BENNETT: I have not the faintest idea how he thinks it might help him. In fact in addition to all of those Republicans sending him on his way yesterday, you had Sean Spicer essentially saying he couldn't answer the question either, his own spokespeople can't do it.

And I think your point is right, this is going to be a metastasizing set of scandals that we see. Right now, there's going to be a big fight over whether in fact we need a special prosecutor to start unraveling all this.

Because as all of those Republicans have pointed out, they can't get the information out of the executive branch that they need. So it's not clear Congress can look into this effectively.

KEILAR: They say they're going to and we will stay on them. John, I do want to play one more bit of sound for you from the chairman of the House Intelligence Committee, because I do want to ask you about this. This is about the president's tweets on the wiretaps.


NUNES: The president is a neophyte to politics. He's been doing this a little over a year and I think a lot of the things that he says, you guys sometimes take literally.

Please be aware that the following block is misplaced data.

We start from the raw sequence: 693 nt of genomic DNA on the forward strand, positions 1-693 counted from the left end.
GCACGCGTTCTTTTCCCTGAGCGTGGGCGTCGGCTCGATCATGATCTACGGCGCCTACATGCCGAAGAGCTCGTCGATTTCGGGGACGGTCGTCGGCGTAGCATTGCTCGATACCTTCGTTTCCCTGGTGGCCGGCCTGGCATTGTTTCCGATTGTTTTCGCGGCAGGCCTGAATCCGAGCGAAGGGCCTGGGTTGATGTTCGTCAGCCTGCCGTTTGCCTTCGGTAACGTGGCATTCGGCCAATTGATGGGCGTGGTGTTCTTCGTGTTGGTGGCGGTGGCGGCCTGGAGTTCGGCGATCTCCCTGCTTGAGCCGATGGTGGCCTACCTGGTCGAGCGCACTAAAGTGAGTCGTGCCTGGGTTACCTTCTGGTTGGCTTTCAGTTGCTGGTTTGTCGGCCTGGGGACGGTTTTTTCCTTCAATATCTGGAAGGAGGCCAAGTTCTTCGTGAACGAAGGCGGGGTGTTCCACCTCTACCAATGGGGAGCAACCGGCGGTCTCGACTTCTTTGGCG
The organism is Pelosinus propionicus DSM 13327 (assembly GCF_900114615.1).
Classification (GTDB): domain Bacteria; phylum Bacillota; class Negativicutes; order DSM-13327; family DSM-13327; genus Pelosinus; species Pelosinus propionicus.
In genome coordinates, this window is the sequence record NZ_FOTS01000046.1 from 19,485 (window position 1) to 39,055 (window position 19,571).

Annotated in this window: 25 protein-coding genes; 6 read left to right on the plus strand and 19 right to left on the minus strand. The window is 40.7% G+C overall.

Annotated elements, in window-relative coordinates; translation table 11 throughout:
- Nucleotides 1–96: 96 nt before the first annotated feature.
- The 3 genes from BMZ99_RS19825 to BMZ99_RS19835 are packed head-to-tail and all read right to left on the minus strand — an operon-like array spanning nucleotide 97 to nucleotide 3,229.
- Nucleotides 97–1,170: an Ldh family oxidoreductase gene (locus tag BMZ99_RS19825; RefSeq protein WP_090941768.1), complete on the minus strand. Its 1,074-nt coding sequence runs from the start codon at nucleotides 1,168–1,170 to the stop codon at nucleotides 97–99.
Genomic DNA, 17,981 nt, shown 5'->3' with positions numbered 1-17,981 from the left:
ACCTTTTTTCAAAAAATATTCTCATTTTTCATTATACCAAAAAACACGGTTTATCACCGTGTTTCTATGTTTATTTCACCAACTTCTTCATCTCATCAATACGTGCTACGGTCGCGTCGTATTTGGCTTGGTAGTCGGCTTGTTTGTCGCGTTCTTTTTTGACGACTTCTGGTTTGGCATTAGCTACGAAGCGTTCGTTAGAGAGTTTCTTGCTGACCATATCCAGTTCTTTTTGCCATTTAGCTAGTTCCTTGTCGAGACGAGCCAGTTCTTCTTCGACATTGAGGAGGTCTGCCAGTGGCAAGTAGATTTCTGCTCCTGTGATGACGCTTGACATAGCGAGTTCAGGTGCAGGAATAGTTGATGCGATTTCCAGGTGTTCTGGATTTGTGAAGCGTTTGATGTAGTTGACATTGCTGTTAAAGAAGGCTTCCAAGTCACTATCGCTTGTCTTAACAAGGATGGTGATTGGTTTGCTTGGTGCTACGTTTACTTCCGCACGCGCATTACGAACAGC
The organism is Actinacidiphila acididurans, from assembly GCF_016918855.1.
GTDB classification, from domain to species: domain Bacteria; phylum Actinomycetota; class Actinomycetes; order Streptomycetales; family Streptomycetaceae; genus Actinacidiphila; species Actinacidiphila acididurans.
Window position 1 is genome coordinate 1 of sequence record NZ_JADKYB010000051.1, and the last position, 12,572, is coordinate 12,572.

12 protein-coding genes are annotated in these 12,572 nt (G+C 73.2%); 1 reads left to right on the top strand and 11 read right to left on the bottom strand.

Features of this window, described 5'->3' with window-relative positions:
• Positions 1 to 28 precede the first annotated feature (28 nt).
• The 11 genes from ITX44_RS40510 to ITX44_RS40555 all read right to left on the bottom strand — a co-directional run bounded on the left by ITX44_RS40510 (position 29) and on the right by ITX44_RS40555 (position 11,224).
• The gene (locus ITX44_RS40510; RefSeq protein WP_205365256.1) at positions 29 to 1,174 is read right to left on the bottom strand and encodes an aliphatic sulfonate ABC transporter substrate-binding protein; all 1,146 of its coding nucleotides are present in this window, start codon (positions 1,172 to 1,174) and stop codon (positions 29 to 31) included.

KEILAR: OK. So he says you take him literally, but the president of the United States, he is the president of the United States, and I would argue this. Shouldn't we all, John, take his words seriously and literally? Isn't it the responsibility of the president to make clear what he means and not anyone's job to interpret his meaning, especially when talking about an issue as serious as this, accusing the former president of a crime?

PHILLIPS: Absolutely. And I think what you saw in that clip was the old adage, where you stand depends on where you sit, and they're irritated that what Trump did over the weekend is distracting them from the health care bill. But if the health care bill, the one they came up with, is what they can do when they're not distracted then I think he should distract them more.

KEILAR: Now we see where John Phillips stands on the health care bill. Matt Bennett, John Phillips, great to see you guys. Thanks so much. BENNETT: Thanks, Kate.

KEILAR: So there is -- they are the first line of defense, a line of defense against drug trafficking and illegal immigration. So why is the Trump administration calling for major cuts to the Coast Guard? One of the president's biggest supporters calls it an appalling mistake that would put our country at risk. He's coming up.

Plus on a day dedicated to celebrating women, some are going on strike. Why? We'll take you live to protests in Washington and in New York. We'll be right back.